So I don’t see anything commendable about how these credit unions have responded to the availability and allure of corporate marketing tools. They have engaged in the type of work that presumably justifies the departmental budget.

    Does the marketing department have a role to play at credit unions? Certainly yes, but the messages to their members should surely be different that what the banks would want to say to their clients.

    Of course, the problem at Coast Capital is that the Board wants to marginalize the members’ involvement in their credit union–to treat them like customers. The credit union is being cultivated as an asset of the management, the Board, and the eventual new owners who will be the Class D equity shareholders (outside investors).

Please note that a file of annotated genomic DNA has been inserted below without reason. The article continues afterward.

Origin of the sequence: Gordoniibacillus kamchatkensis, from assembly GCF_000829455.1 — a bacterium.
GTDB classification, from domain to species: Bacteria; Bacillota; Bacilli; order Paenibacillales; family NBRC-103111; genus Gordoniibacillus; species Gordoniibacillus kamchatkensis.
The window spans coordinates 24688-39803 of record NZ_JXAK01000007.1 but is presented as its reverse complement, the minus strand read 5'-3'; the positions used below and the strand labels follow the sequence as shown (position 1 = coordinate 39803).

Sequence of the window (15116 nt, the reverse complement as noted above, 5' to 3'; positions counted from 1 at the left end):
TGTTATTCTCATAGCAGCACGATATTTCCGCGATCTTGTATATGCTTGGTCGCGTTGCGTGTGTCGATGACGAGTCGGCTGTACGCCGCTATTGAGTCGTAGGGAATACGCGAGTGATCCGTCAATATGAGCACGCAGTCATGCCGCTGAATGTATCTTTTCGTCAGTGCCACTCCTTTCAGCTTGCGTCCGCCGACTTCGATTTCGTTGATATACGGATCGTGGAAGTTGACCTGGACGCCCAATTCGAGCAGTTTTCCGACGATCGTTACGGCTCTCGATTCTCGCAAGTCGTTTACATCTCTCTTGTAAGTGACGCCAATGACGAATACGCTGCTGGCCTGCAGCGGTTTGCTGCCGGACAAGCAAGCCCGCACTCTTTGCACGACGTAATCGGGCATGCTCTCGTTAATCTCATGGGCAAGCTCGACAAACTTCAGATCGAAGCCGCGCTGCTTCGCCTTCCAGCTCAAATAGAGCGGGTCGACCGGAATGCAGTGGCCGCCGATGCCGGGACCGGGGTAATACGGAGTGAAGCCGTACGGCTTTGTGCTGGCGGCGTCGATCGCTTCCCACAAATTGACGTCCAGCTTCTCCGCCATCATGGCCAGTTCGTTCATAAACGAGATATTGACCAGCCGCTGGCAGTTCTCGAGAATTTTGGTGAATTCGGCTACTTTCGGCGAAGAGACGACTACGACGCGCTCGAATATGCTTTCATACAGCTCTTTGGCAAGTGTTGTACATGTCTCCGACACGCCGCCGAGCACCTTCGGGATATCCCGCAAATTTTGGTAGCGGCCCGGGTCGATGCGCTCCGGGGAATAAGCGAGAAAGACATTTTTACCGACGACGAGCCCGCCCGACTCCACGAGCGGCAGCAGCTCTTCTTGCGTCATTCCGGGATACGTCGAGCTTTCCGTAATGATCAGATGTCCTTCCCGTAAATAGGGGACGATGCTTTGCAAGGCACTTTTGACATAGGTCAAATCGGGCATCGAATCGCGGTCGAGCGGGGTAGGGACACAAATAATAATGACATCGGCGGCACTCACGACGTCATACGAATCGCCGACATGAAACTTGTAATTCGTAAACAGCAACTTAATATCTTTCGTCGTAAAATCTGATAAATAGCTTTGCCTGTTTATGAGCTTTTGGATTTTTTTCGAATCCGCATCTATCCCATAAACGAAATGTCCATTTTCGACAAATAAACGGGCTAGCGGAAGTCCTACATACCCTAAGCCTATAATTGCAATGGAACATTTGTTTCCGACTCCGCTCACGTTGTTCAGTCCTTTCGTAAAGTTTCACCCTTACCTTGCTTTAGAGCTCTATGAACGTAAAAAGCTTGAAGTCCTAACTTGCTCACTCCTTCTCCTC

The broader issue is about how credit unions respond to the changing technological landscape. Let me remind you about my previous blog post in which I described how, in their desire to bring new online banking functionality to their members, Coast Capital did not think it was worth discussing that they would now be storing members’ financial information on US soil, subject to US law.

    So in the age of surveillance capitalism, there’s currently no reason to think that credit unions will model the best corporate practices with respect to use of their members information.